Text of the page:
– by David Morgan-Brown
Through a hazy and grainy lens, we are personally and intimately involved with the setting of The Immigrant and the character of this title, Ewa (Marion Cotillard), a Polish immigrant who upon arrival in America during 1921 faces some bad luck and is told she will be deported back to where she came from, but without her ill sister. Fortunately, Bruno (Joaquin Phoenix) chooses her to be part of his theatre production, which turns out to be more than just magic tricks, so she tries to find solace in one of the competing theatre acts, Orlando the Magician (Jeremy Renner).
The Immigrant is something of a complicated film played out in an uncomplicated manner. The actions taken by the characters may seen to dress them up as heroes or villains, but within the tough circumstances of this developing America and its lower-class immigrants, we continue to empathise and understand all the actions taken by the characters. This is especially the case with Bruno, who unveils through his kind nature an aggressive and spiteful man who simultaneously cares for and despises Ewa.
Marion Cottilard is superb as Ewa, her dialogue is simplistic as she cannot speak much English and is therefore shy. But it’s her face that really sells the performance, letting us in on her pain and frustration as she encounters the new troubled circumstances she is in. Joaquin Phoenix is generally not to be missed, as an actor who chooses his roles carefully (sometimes appearing in no more than one film per year) and has worked three times before with writer/director James Gray so anything less than a strong performance would’ve been disappointing. I was not disappointed, Phoenix melds into the setting of the film as easily as he has done in any other movie setting he is in, like Cottilard his face does a large number of the acting work — he is certainly the master of the stern, scrunched-up frown of contempt face.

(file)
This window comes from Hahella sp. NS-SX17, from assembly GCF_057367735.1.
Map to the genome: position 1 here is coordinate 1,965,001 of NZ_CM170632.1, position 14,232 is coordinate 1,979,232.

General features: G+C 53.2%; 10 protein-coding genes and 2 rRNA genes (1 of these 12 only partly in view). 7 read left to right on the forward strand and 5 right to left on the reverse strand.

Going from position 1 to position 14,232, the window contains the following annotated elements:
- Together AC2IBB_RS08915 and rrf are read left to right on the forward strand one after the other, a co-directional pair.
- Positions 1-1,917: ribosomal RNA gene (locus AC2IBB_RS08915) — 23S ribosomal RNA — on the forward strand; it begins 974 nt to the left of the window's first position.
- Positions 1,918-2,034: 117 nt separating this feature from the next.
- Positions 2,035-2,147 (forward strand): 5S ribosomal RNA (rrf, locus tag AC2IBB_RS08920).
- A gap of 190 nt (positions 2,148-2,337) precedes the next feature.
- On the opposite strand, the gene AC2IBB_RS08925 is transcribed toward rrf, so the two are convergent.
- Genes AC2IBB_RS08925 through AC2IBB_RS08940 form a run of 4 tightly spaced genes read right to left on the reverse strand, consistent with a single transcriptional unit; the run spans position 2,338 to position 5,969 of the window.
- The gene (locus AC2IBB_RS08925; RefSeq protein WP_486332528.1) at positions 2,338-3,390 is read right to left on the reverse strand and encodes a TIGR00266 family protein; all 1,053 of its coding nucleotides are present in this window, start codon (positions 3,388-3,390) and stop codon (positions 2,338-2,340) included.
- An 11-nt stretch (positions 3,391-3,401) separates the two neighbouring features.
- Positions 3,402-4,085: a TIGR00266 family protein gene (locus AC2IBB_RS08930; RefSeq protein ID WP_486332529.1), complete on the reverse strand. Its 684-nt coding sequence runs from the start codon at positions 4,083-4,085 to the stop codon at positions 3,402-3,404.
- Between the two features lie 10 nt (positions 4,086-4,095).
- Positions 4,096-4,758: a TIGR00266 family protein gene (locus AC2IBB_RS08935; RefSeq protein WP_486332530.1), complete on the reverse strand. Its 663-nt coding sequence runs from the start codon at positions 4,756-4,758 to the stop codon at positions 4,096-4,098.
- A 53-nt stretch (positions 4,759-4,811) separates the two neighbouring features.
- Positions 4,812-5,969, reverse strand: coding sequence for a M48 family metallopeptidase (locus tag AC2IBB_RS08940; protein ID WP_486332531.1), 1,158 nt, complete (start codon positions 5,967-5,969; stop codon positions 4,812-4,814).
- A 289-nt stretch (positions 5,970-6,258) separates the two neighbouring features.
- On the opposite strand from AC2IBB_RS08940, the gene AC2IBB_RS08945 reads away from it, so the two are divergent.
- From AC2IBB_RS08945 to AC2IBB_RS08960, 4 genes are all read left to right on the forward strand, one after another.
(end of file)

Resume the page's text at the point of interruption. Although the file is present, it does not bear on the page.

The film is a technical wonder and rather a spectacle to look at, the cinematography is gorgeous, the set-design is authentic-looking and immaculate, and even the make-up design (key to the performers/prostitutes Bruno runs) helps with taking the audience nearly a century back. Leisurely paced, the story unfolds gradually, with long stretches occasionally falling into dullness, whilst other sudden moments of drama are heightened by the casualness of the scenes that surround them. The storyline is so simple (but not predictable) and the glacial speed of the film’s pacing is testing – it’s not the European style of cinematic slowness that calls upon itself, but rather just a lulling form of story-telling.
Although Gray is not always successful with involving the audience in this way, he does succeed in the characters he creates and the situations he places them in, which is helped by the wonderful acting and mise en scene. It’s sometimes tiring to sit through, but is certainly worth it in the end as the characters and plot all go in the right, but not predictable, directions.